Thousands of Goans who migrated to the UK on an EU passport using their Portuguese ancestry are hoping Britain votes to remain in the 28-nation bloc in tomorrow’s referendum over fears their immigration status could change in the event of a British exit or ‘Brexit’.
According to the UK’s Office of National Statistics (ONS), there are around 20,000 Goans holding Portuguese passports who live and work in the UK.
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They used their right of freedom of movement within the EU to settle in Britain over the years but now fear their immigration status could change after the referendum in the event of a British exit from the European Union.
“There is a lot of ambiguity. Forget Goans, even British citizens are not clear what a ‘yes’ or ‘no’ vote in the referendum would really mean. In the process it causes a lot of concern and unease among Goans who have made the UK their home with their families,” said Ravi Vaz, president of the Goan Association (UK).
The association, founded in 1966 as a cultural and professional hub for Goans across UK and Europe, said Goans in India in the process of applying for their Portuguese passports have also been affected.
“There were many Goans mid-way through this process suddenly left unsure about their future. They may have applied after narrowing down job opportunities here but are now no longer sure what the future would hold in the UK,” he said.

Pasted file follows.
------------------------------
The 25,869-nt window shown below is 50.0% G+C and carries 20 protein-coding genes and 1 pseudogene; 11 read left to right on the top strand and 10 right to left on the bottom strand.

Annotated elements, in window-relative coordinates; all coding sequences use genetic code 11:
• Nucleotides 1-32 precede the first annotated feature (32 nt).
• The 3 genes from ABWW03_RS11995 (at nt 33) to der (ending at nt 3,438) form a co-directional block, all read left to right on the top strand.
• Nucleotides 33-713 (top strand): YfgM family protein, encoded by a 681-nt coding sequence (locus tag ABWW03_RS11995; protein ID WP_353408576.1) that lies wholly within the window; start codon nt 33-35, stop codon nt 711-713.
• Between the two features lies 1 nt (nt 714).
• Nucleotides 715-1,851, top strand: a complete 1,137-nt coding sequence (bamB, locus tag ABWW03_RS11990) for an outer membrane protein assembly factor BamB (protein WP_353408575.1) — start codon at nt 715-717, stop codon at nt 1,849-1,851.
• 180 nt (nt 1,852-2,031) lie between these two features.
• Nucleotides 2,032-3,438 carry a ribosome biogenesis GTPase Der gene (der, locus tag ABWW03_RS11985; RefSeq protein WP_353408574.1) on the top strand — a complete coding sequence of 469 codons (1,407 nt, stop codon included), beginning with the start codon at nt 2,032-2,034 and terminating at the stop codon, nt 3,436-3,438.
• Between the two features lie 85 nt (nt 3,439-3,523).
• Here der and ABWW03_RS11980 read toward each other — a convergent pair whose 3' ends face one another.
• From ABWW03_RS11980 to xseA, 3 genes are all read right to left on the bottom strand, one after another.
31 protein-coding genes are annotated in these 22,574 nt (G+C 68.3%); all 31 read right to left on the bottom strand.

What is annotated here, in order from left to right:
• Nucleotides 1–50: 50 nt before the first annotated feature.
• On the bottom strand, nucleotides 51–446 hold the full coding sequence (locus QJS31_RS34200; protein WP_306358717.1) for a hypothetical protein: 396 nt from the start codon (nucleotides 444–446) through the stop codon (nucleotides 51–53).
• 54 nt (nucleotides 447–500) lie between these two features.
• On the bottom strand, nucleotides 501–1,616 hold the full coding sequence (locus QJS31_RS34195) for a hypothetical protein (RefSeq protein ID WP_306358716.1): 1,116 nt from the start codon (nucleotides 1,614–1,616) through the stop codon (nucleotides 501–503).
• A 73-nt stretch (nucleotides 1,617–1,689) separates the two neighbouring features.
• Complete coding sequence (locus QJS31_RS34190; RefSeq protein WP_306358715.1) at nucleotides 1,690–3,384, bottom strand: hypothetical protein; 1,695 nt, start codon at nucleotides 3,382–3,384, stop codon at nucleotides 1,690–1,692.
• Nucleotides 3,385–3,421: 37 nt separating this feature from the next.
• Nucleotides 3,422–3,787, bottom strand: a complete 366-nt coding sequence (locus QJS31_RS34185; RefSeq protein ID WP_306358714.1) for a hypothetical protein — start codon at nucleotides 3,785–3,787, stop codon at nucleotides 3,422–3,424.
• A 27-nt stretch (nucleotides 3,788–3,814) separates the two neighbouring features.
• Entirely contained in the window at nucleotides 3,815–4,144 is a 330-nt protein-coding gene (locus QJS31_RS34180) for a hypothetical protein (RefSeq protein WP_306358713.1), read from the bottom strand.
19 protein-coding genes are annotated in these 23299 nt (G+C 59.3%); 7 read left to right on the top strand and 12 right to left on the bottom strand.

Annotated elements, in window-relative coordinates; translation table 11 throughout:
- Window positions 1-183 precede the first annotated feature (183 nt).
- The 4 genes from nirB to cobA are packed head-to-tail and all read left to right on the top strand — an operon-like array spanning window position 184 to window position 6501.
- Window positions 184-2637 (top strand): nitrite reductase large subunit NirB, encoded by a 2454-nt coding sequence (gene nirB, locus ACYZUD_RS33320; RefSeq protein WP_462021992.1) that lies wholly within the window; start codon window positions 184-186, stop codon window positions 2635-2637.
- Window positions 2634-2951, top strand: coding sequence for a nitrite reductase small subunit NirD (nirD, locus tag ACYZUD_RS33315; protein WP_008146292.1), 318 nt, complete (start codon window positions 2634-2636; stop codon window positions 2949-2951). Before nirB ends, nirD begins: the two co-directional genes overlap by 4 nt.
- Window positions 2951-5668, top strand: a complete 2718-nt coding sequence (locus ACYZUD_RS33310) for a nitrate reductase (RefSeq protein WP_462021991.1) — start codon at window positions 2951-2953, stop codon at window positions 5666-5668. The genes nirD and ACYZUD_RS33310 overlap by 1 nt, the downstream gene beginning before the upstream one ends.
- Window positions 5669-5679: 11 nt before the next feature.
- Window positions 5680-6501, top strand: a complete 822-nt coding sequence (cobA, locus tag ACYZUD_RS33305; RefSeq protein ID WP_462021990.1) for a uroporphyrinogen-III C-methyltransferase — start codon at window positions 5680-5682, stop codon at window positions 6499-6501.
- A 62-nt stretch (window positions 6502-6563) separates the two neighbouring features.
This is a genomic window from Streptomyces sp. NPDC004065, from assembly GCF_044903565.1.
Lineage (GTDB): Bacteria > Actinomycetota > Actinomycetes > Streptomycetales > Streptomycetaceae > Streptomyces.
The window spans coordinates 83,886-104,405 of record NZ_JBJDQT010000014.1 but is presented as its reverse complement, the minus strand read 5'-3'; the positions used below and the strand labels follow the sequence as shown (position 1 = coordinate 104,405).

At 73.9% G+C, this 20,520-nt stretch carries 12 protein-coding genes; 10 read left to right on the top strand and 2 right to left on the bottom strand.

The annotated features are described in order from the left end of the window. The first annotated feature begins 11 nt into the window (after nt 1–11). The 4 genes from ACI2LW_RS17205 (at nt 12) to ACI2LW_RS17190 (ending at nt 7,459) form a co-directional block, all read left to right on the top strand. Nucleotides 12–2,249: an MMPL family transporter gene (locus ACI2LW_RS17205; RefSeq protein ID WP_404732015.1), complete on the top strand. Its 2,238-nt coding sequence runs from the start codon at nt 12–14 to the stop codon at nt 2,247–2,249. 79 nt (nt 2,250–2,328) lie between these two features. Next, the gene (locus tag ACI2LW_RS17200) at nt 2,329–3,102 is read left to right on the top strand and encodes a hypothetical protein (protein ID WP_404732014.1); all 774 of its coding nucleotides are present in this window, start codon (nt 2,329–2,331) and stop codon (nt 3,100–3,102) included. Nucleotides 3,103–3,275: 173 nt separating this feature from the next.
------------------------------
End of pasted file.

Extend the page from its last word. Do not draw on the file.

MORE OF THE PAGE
The UK has been the first choice for Goans who acquire their Portuguese nationality mainly due to the comfort of the English language and a strong Goan community in Britain, concentrated largely in Swindon, southwest England, and parts of London.
They are mostly employed within the catering and hospitality sector in customer service roles or as chefs but also as IT professionals and labourers.
“Most of the Goans based here are professionals who come with a particular skill set or are entrepreneurs. They have moved here to improve their circumstances and not for the benefits system. In the event of changes following the referendum, they will still be part of the EU and may look at going to Germany or France or other EU countries that have job opportunities,” said Flavio Gracias, a Goan who has been based in London since 1968.
The option of an EU nationality for some Goans has its roots in the Portuguese colonisation of Goa in the 16th century.
The region was ruled by the European nation for nearly 450 years before it officially became a part of India in 1961.
According to data from the Election Commission of India, 11,500 Goans surrendered their Indian passports in favour of Portuguese citizenship in the five years between January 2008 and January 2013.
This figure is now estimated to be closer to 24,000, many of whom have settled in the UK.